Machine learning is a branch of artificial intelligence that uncovers patterns in large accumulations of data in order to make predictions and decisions.
The increasing availability of large data sets and access to immense compute power has seen interest in machine learning blossom. Machine learning is being used to tackle complex business issues and automate decision making. Machine learning is in contrast to previous approaches to AI in which experts developed algorithms.
What is it?
Machine learning is a subset of artificial intelligence, where computer algorithms will identify patterns in the data and apply those patterns to make predictions.
It is widely used today, and is at the heart of things like Netflix’s recommendation engine, Tesla’s self-driving car and speech to text applications.
The explosion of interest in machine learning resulted from the ready availability of large data sets which can be used to train models and the emergence of cloud computing, which has made access to vast amounts of computing power on-demand.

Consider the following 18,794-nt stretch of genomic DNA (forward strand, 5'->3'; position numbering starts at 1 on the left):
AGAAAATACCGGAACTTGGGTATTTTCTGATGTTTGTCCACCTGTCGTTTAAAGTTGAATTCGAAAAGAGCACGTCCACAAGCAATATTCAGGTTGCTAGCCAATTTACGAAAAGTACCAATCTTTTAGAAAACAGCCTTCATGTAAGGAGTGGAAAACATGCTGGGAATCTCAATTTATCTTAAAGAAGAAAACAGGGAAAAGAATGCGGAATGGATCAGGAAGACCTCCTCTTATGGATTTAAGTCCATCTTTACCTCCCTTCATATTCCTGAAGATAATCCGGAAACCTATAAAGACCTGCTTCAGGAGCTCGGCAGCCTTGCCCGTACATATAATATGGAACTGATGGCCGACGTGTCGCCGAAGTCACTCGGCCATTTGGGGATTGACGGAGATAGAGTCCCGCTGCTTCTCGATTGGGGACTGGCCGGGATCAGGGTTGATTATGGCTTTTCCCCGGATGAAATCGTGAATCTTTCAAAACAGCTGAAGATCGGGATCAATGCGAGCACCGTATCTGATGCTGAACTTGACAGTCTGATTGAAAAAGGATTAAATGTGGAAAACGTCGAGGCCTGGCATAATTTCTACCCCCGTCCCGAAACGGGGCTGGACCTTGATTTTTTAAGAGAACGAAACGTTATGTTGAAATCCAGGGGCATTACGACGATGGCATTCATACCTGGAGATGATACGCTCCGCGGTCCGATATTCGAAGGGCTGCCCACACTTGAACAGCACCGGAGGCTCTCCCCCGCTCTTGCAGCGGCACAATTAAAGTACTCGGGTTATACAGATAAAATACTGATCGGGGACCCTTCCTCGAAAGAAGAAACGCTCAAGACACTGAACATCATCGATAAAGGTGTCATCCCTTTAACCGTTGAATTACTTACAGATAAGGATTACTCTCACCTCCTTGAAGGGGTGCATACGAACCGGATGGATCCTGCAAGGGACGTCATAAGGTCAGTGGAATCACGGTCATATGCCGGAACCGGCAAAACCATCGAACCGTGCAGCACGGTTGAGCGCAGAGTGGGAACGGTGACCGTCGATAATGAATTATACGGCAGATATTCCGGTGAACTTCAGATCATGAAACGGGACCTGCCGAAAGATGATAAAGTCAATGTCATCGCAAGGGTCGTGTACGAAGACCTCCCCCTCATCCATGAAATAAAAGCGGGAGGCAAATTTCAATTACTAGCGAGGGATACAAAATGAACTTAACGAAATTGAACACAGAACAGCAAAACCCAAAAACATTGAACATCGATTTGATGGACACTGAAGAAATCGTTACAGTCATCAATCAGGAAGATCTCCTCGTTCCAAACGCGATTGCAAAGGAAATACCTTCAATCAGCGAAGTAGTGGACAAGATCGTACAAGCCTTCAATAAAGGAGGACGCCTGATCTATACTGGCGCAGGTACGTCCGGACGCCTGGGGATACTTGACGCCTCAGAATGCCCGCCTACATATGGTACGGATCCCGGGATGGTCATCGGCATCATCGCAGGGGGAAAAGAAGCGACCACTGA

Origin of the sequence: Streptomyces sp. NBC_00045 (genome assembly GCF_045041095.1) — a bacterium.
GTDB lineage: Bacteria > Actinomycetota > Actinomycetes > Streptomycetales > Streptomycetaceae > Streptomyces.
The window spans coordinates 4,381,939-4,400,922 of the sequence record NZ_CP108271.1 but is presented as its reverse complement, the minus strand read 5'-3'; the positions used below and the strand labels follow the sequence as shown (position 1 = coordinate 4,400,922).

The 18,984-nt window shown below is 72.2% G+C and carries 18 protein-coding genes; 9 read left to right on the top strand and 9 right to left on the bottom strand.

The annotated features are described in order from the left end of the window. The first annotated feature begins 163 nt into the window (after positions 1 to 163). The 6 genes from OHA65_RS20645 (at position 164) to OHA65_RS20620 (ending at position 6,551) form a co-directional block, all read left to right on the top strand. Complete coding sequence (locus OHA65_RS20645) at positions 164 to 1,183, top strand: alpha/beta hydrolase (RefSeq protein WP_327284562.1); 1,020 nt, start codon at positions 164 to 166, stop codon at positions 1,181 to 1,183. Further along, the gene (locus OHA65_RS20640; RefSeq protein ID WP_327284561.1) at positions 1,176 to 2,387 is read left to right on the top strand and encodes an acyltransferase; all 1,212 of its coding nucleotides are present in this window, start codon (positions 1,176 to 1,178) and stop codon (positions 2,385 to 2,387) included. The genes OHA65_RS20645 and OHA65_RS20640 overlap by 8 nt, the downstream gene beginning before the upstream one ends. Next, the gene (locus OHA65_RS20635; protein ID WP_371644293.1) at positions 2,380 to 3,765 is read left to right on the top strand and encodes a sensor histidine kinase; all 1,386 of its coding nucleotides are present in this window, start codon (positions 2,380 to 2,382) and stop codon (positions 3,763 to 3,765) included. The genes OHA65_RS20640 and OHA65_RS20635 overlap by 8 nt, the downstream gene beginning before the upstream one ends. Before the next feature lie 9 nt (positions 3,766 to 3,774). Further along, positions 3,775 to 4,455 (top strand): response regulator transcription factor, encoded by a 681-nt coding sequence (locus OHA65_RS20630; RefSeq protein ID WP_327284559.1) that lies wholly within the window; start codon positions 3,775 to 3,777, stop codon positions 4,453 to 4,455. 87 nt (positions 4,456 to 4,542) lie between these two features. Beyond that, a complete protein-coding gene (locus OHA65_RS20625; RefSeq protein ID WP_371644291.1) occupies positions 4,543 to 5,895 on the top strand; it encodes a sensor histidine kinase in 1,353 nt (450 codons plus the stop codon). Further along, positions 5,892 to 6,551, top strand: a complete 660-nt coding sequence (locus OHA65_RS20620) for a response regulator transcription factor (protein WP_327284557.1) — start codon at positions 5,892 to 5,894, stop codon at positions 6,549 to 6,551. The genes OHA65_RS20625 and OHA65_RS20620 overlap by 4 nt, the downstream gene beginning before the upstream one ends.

One area of machine learning that has proven popular recently is deep learning — an approach that uses significant compute power to build so-called neural networks, which act almost like a brain.
What’s in for you?
Successful deployment of machine learning can enable your enterprise to make predictions, and automate some decision making. For instance, you might introduce a chatbot to handle some basic customer interactions, such as answering common queries.
You might also use machine learning as part of innovative new products or services. There’s been intense interest in ML in the automotive industry around the development of self-driving vehicles.
Used wisely, ML can reduce operational costs, improve your bottom line, increase your workforce productivity and enable you to make better decisions faster.
What are the trade offs?
Machine learning is highly dependent on the quality of training data. If there are flaws in your data set, the models may learn to make poor decisions or can drive unethical outcomes by exploiting the inherent bias in your data sets.
Even more concerning, many current data sets have been shown to contain bias. If these are used to train models, you may end up making discriminatory decisions. To counteract this risk, there’s increasing interest in being able to understand and explain how machine learning systems arrive at their decisions, as well as having diversity in the teams working on these initiatives.
And while it's becoming easier to access, train and deploy machine learning models, hiring data scientists — who you’ll need to ensure success — remains expensive.